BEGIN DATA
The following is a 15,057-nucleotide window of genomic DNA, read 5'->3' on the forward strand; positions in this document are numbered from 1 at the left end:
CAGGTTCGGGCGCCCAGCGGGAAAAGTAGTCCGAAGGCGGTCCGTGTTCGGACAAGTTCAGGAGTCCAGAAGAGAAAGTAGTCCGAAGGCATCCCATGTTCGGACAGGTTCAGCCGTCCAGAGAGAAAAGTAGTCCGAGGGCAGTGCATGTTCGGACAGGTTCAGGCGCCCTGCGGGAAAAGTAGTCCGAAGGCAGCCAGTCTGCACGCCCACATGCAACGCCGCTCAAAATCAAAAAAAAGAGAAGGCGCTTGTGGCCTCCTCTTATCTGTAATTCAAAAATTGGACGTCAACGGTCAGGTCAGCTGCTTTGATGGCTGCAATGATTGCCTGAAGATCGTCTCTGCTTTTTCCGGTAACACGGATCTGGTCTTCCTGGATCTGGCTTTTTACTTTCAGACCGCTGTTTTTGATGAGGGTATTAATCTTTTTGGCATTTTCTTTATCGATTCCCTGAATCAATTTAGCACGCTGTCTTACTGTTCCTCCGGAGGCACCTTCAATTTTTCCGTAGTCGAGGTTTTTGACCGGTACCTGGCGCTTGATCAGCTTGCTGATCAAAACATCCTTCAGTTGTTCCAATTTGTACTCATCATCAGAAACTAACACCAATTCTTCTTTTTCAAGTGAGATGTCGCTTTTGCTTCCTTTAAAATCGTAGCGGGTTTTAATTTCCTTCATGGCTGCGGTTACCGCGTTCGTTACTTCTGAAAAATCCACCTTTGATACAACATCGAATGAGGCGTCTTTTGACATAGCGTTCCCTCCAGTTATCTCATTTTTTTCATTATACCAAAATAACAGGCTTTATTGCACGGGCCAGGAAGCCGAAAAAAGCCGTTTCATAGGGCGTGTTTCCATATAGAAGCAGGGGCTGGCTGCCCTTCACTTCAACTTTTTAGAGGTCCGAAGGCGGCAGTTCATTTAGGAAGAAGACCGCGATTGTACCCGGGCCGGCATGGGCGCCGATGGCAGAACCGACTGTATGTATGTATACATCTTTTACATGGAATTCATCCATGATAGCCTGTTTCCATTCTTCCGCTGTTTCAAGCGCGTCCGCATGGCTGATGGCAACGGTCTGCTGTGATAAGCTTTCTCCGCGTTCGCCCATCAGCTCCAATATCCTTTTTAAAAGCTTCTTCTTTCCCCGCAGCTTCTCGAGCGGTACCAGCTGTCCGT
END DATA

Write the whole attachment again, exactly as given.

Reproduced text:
The following is a 15,057-nucleotide window of genomic DNA, read 5'->3' on the forward strand; positions in this document are numbered from 1 at the left end:
CAGGTTCGGGCGCCCAGCGGGAAAAGTAGTCCGAAGGCGGTCCGTGTTCGGACAAGTTCAGGAGTCCAGAAGAGAAAGTAGTCCGAAGGCATCCCATGTTCGGACAGGTTCAGCCGTCCAGAGAGAAAAGTAGTCCGAGGGCAGTGCATGTTCGGACAGGTTCAGGCGCCCTGCGGGAAAAGTAGTCCGAAGGCAGCCAGTCTGCACGCCCACATGCAACGCCGCTCAAAATCAAAAAAAAGAGAAGGCGCTTGTGGCCTCCTCTTATCTGTAATTCAAAAATTGGACGTCAACGGTCAGGTCAGCTGCTTTGATGGCTGCAATGATTGCCTGAAGATCGTCTCTGCTTTTTCCGGTAACACGGATCTGGTCTTCCTGGATCTGGCTTTTTACTTTCAGACCGCTGTTTTTGATGAGGGTATTAATCTTTTTGGCATTTTCTTTATCGATTCCCTGAATCAATTTAGCACGCTGTCTTACTGTTCCTCCGGAGGCACCTTCAATTTTTCCGTAGTCGAGGTTTTTGACCGGTACCTGGCGCTTGATCAGCTTGCTGATCAAAACATCCTTCAGTTGTTCCAATTTGTACTCATCATCAGAAACTAACACCAATTCTTCTTTTTCAAGTGAGATGTCGCTTTTGCTTCCTTTAAAATCGTAGCGGGTTTTAATTTCCTTCATGGCTGCGGTTACCGCGTTCGTTACTTCTGAAAAATCCACCTTTGATACAACATCGAATGAGGCGTCTTTTGACATAGCGTTCCCTCCAGTTATCTCATTTTTTTCATTATACCAAAATAACAGGCTTTATTGCACGGGCCAGGAAGCCGAAAAAAGCCGTTTCATAGGGCGTGTTTCCATATAGAAGCAGGGGCTGGCTGCCCTTCACTTCAACTTTTTAGAGGTCCGAAGGCGGCAGTTCATTTAGGAAGAAGACCGCGATTGTACCCGGGCCGGCATGGGCGCCGATGGCAGAACCGACTGTATGTATGTATACATCTTTTACATGGAATTCATCCATGATAGCCTGTTTCCATTCTTCCGCTGTTTCAAGCGCGTCCGCATGGCTGATGGCAACGGTCTGCTGTGATAAGCTTTCTCCGCGTTCGCCCATCAGCTCCAATATCCTTTTTAAAAGCTTCTTCTTTCCCCGCAGCTTCTCGAGCGGTACCAGCTGTCCGT